Forming Meaningful and Engaging Teams: Keys to Success

April 16, 2015   |  Tags: Blog   |  Tags: Team Based Care , Communication
Regina Dehen, ND, MAOM, LAc

In late 2014, NCNM Clinic, the primary teaching clinic at the National College of Natural Medicine (NCNM), made the shift to a team-based care delivery system, a new concept at the naturopathic and Chinese medicine college.

Seven months into the project, we are happy to report we have 30 doctors assigned to five care teams. Our doctors are so engaged that they are introducing the concept to their patients. Here are a few best practices we’ve followed to develop our teams:

 

Use A Variety of Communication Styles

To form our five teams, we involved our doctors from the very beginning. We initially drafted teams on the availability of the doctors, the practice preferences, schedules and panel size. After we drafted the initial five teams, we solicited feedback in a variety of ways:

  • We posted the teams and asked doctors to come and share their input by moving post-its around.
  • We used complimentary electronic services like Mail Chimp and Doodle to ask the doctors about their preferred panel size, schedules and practice preferences. (Sixty percent of the doctors responded electronically using these tools, and those that did not we tracked down).

After three weeks, we had 100 percent provider feedback on our NCNM care teams.

 

Provide Protected Time for Team Huddles

Because this concept is new, we scheduled time for our teams to conduct their first huddle during the monthly clinical faculty meeting.

To start off these team meetings, we suggested each team participate in the simple icebreaker “One Lie and a Truth.” Each doctor came up with three facts about themselves; two true and one false. The other team members were encouraged to guess which fact was not true. It made our first official team huddles fun—inspiring laughter and interest. 

We also provided each member of every team their team-colored folder with handouts and worksheets. Having these simple tactile tools help solidify the teams and make the concept real. Developing personalized packets of information is a great way to increase engagement.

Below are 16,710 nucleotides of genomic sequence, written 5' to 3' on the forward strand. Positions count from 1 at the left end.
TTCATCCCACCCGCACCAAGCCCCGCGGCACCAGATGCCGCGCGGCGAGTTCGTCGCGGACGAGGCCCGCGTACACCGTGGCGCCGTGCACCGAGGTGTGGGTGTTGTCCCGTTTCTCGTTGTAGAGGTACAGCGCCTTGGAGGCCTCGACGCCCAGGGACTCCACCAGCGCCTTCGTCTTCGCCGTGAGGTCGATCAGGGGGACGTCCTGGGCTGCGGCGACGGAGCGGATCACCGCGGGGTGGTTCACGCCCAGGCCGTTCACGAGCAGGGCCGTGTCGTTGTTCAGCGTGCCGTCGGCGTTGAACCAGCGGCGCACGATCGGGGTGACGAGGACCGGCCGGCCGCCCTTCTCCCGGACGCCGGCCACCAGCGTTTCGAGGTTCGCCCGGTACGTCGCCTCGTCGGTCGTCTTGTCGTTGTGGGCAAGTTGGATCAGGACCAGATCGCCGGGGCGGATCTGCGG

Acknowledge Experimentation

Change makes people go above and beyond the call of duty. Recognize that by acknowledging and congratulating all efforts, failed or otherwise. Feedback is based on specific, firsthand observation and should deal with specific situations, observations and real examples, not generalizations.

At the beginning of each NCNM faculty meeting with our naturopathic physicians, we always thank all everyone for their willingness to begin the transition to team-based care. Thank the doctors for their feedback. Thank them for attending team huddles, even if they are mandatory. Appreciate their skepticm. Acknowledging effort with kudos is the secret to forming engaged and meaningful care teams.

 

Feel free to contact us at NCNM if you are interested in any of our care team materials - we are happy to share.  

 

As the Chief Medical Officer at NCNM, Regina Dehen, ND, MAOM, LAc creates and deploys the clinical curriculum and is responsible for developing clinical policy and procedural manuals with input from clinical faculty. Chairing clinical supervisor meetings, establishing professionalism guidelines and clinical quality measures, as well as assessing clinical outcomes and adherence to guidelines also falls under her purview. She develops and evaluates competencies for evidence-based clinical judgment, provides oversight of all didactic classes with clinical impact, and evaluates and manages clinical supervisors and interns and has facilitated and performed clinical research.

Currently, Dr. Dehen oversees and coordinates between investigators and clinicians, and between the College Research Committee, the Research Scholars program, and the Institutional Review Board. Having benefited from participating in OCOM’s Acupuncture Practitioner’s Research Education Enhancement (APREE) Research Scholars Program and the Oregon Health & Science University’s Human Investigations Program, she has incorporated research literacy and an evidence-based approach into all of her teaching and administrative duties. Additionally, she continually works with clinic supervisors and interns to ensure that evidence-based competencies and methods are included and evaluated in clinical classes and rotations.